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December 23, 2011

“ordinary people can do monstrous things” — the story of Sidney Finkel, a Holocaust survivor

Filed under: Buchenwald, Germany, Holocaust — Tags: , — furtherglory @ 11:10 am

Sidney (Sevek) Finkel was born in Poland in December 1931. When he was 7 years old, Germany invaded Poland and his family was forced to live in a ghetto where 20,000 Jews were crowded into only 182 buildings.  You can read Sevek’s full story in an article in a Chicago newspaper here.  Finkel is now 80 years old and for more than 15 years, he has been educating 8th graders in America on the Holocaust.

The title of my blog post today comes from a line in the Chicago newspaper article in which Sevek tells the story of his sister Ronia and her new-born baby.  An ordinary German soldier threw the baby out of a second-story window and then shot Ronia.

How does Sidney Finkel explain this monstrous behavior of the German people?  This quote is from the newspaper article:

“People want to believe the Germans were monsters,” he said. “They think they had horns growing out their heads.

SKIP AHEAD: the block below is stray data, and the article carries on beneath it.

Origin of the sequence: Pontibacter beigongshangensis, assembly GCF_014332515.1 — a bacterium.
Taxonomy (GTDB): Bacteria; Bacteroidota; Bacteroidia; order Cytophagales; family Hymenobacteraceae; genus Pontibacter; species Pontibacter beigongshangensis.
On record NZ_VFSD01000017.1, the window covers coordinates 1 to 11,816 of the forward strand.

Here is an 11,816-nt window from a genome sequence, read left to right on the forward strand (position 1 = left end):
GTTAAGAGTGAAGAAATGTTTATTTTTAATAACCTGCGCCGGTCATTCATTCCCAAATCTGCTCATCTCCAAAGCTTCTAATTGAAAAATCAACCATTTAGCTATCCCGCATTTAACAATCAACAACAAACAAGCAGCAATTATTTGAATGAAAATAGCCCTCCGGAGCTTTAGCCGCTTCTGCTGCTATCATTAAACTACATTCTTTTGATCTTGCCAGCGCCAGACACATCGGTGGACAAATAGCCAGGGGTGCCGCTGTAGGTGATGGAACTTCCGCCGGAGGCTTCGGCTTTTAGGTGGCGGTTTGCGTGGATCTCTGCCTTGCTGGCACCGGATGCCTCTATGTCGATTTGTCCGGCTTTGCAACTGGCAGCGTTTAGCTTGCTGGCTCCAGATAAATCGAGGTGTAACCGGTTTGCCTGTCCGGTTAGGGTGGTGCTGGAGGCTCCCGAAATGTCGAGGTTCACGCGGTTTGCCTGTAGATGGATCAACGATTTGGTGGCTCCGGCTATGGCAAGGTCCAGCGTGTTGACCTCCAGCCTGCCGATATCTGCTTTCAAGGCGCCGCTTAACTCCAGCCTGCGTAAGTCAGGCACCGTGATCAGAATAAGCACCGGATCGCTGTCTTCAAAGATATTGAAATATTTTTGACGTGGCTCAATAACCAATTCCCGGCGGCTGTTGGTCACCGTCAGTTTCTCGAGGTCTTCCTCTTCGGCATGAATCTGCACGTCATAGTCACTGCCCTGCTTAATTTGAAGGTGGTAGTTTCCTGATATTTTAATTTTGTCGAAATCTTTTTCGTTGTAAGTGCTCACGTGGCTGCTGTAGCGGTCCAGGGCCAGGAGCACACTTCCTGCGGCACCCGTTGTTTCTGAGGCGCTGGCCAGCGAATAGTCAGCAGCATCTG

“But they were ordinary people. I would not be surprised if, after tossing my niece out that window and murdering my sister, he went home and read bedtime stories to his own children as he tucked them in.

“That’s the lesson to be learned. That ordinary people can do monstrous things.”

Virtually every Holocaust survivor has a similar story to tell.  Babies were thrown up into the air and shot like clay pigeons.  Babies were grabbed out of their mother’s arms and their heads were smashed against a tree or a wall. Babies were torn in half like a phone book, as witnessed by Rutka Laskier. Live babies were thrown into a burning pit, as witnessed by Elie Weisel on his first night in Auschwitz-Birkenau.  I previously blogged here about Sidney Glucksman who saw babies stuffed into bags and soldiers swinging the bags against concrete walls, killing the babies.

I once attended a Holocaust art show in which there was a painting that showed babies being thrown out of a window. This story is so universal that I would be suspicious of any Holocaust Survivor who did not include, in his or her story, some mention of babies being killed in some monstrous way by ordinary German soldiers.   (more…)